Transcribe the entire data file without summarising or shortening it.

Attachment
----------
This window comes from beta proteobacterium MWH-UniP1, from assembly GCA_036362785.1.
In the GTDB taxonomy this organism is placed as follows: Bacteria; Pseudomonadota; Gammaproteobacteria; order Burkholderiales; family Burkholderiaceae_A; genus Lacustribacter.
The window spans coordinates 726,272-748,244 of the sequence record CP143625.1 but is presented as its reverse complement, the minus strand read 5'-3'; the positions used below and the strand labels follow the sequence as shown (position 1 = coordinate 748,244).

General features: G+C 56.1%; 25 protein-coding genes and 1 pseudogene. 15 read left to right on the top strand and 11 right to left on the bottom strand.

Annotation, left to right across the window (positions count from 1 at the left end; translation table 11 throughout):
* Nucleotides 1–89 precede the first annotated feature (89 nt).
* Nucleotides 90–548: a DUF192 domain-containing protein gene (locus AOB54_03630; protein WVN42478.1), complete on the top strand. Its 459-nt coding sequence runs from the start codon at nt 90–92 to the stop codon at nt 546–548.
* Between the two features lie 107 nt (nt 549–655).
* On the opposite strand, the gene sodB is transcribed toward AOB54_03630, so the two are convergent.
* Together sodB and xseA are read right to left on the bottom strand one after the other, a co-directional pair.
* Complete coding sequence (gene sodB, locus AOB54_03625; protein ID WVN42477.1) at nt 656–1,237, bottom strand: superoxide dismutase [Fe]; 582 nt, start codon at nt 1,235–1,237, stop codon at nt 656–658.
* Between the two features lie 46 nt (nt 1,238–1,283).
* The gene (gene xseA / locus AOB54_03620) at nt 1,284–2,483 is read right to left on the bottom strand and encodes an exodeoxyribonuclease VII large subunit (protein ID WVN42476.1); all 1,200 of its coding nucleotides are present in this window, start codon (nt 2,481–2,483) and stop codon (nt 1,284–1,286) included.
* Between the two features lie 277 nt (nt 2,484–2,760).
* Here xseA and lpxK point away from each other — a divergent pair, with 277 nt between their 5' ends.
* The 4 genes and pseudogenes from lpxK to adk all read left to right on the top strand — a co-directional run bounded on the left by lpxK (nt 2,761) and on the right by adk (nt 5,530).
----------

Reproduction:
This window comes from beta proteobacterium MWH-UniP1, from assembly GCA_036362785.1.
In the GTDB taxonomy this organism is placed as follows: Bacteria; Pseudomonadota; Gammaproteobacteria; order Burkholderiales; family Burkholderiaceae_A; genus Lacustribacter.
The window spans coordinates 726,272-748,244 of the sequence record CP143625.1 but is presented as its reverse complement, the minus strand read 5'-3'; the positions used below and the strand labels follow the sequence as shown (position 1 = coordinate 748,244).

General features: G+C 56.1%; 25 protein-coding genes and 1 pseudogene. 15 read left to right on the top strand and 11 right to left on the bottom strand.

Annotation, left to right across the window (positions count from 1 at the left end; translation table 11 throughout):
* Nucleotides 1–89 precede the first annotated feature (89 nt).
* Nucleotides 90–548: a DUF192 domain-containing protein gene (locus AOB54_03630; protein WVN42478.1), complete on the top strand. Its 459-nt coding sequence runs from the start codon at nt 90–92 to the stop codon at nt 546–548.
* Between the two features lie 107 nt (nt 549–655).
* On the opposite strand, the gene sodB is transcribed toward AOB54_03630, so the two are convergent.
* Together sodB and xseA are read right to left on the bottom strand one after the other, a co-directional pair.
* Complete coding sequence (gene sodB, locus AOB54_03625; protein ID WVN42477.1) at nt 656–1,237, bottom strand: superoxide dismutase [Fe]; 582 nt, start codon at nt 1,235–1,237, stop codon at nt 656–658.
* Between the two features lie 46 nt (nt 1,238–1,283).
* The gene (gene xseA / locus AOB54_03620) at nt 1,284–2,483 is read right to left on the bottom strand and encodes an exodeoxyribonuclease VII large subunit (protein ID WVN42476.1); all 1,200 of its coding nucleotides are present in this window, start codon (nt 2,481–2,483) and stop codon (nt 1,284–1,286) included.
* Between the two features lie 277 nt (nt 2,484–2,760).
* Here xseA and lpxK point away from each other — a divergent pair, with 277 nt between their 5' ends.
* The 4 genes and pseudogenes from lpxK to adk all read left to right on the top strand — a co-directional run bounded on the left by lpxK (nt 2,761) and on the right by adk (nt 5,530).